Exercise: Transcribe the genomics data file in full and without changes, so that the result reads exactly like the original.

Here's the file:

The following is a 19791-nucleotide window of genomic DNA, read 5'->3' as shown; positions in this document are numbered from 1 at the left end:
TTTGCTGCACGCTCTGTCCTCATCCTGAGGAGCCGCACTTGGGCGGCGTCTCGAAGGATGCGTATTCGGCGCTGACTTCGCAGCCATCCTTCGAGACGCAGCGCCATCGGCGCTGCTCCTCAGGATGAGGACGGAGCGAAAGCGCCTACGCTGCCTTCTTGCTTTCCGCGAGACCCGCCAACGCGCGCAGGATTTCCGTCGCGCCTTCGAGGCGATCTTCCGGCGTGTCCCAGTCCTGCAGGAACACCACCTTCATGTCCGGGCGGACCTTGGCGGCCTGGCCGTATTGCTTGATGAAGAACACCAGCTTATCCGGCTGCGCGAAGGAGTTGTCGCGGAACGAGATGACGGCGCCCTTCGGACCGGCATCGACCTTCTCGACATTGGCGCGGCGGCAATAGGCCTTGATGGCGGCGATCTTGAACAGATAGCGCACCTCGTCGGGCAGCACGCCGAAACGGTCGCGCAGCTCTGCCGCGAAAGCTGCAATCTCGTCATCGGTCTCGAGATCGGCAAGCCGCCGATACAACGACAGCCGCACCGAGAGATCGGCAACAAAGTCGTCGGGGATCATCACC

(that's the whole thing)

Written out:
The following is a 19791-nucleotide window of genomic DNA, read 5'->3' as shown; positions in this document are numbered from 1 at the left end:
TTTGCTGCACGCTCTGTCCTCATCCTGAGGAGCCGCACTTGGGCGGCGTCTCGAAGGATGCGTATTCGGCGCTGACTTCGCAGCCATCCTTCGAGACGCAGCGCCATCGGCGCTGCTCCTCAGGATGAGGACGGAGCGAAAGCGCCTACGCTGCCTTCTTGCTTTCCGCGAGACCCGCCAACGCGCGCAGGATTTCCGTCGCGCCTTCGAGGCGATCTTCCGGCGTGTCCCAGTCCTGCAGGAACACCACCTTCATGTCCGGGCGGACCTTGGCGGCCTGGCCGTATTGCTTGATGAAGAACACCAGCTTATCCGGCTGCGCGAAGGAGTTGTCGCGGAACGAGATGACGGCGCCCTTCGGACCGGCATCGACCTTCTCGACATTGGCGCGGCGGCAATAGGCCTTGATGGCGGCGATCTTGAACAGATAGCGCACCTCGTCGGGCAGCACGCCGAAACGGTCGCGCAGCTCTGCCGCGAAAGCTGCAATCTCGTCATCGGTCTCGAGATCGGCAAGCCGCCGATACAACGACAGCCGCACCGAGAGATCGGCAACAAAGTCGTCGGGGATCATCACC